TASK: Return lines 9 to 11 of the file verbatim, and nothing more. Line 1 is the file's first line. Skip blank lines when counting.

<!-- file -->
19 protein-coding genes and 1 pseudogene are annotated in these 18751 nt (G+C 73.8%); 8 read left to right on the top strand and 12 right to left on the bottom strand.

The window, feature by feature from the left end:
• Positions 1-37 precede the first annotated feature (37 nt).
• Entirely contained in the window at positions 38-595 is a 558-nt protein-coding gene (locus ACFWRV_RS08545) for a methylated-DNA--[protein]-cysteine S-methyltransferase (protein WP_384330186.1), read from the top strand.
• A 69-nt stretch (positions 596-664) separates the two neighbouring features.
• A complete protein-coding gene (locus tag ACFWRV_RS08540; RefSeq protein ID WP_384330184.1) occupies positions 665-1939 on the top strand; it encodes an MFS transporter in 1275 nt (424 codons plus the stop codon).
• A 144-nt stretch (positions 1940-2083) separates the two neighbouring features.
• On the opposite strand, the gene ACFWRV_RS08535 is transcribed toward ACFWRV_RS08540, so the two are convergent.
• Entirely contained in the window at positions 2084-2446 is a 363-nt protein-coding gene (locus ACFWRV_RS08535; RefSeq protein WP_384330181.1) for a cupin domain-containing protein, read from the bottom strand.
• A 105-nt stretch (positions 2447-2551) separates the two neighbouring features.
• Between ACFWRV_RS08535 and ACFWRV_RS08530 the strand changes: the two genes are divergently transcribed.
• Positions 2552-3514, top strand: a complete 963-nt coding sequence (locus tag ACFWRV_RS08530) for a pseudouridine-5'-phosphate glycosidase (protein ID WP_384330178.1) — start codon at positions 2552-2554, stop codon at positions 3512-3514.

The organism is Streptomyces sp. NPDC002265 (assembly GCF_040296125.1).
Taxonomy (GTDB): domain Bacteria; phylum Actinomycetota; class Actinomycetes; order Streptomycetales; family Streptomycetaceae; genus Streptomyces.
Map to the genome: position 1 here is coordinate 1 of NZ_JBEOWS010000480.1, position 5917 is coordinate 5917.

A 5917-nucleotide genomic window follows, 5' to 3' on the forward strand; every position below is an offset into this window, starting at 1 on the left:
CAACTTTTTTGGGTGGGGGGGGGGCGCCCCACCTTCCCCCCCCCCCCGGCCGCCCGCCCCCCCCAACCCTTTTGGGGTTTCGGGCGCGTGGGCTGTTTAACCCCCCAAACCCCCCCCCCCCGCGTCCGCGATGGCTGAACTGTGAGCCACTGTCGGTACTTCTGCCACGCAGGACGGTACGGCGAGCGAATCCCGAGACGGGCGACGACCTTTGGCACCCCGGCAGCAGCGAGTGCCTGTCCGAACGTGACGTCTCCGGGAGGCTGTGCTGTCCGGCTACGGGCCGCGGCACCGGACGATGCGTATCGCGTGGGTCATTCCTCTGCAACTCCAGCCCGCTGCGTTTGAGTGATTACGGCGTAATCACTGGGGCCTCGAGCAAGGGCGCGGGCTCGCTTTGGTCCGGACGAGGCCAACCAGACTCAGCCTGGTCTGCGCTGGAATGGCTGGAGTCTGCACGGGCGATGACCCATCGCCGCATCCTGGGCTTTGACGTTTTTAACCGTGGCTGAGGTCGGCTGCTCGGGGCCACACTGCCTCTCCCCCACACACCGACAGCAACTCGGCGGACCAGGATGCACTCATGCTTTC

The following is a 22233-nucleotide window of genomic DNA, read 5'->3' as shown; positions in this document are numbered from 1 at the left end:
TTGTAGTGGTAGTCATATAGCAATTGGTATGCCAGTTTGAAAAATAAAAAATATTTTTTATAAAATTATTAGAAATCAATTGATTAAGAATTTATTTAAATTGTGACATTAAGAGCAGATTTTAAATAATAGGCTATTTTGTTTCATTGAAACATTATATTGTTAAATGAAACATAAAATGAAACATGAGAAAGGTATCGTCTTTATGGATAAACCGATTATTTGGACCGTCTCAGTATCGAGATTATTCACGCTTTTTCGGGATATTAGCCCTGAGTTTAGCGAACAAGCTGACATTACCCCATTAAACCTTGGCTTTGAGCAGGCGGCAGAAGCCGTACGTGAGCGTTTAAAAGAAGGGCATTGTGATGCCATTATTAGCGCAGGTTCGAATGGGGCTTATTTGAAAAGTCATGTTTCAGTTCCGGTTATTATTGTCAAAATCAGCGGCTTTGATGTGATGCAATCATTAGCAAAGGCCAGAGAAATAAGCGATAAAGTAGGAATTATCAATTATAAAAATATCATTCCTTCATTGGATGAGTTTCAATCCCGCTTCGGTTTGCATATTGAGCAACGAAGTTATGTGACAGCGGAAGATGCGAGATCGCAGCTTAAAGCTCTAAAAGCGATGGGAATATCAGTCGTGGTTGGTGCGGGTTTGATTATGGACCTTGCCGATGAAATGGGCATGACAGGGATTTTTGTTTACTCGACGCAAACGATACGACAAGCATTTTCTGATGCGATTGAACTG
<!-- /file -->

• Entirely contained in the window at positions 2084-2446 is a 363-nt protein-coding gene (locus ACFWRV_RS08535; RefSeq protein WP_384330181.1) for a cupin domain-containing protein, read from the bottom strand.
• A 105-nt stretch (positions 2447-2551) separates the two neighbouring features.
• Between ACFWRV_RS08535 and ACFWRV_RS08530 the strand changes: the two genes are divergently transcribed.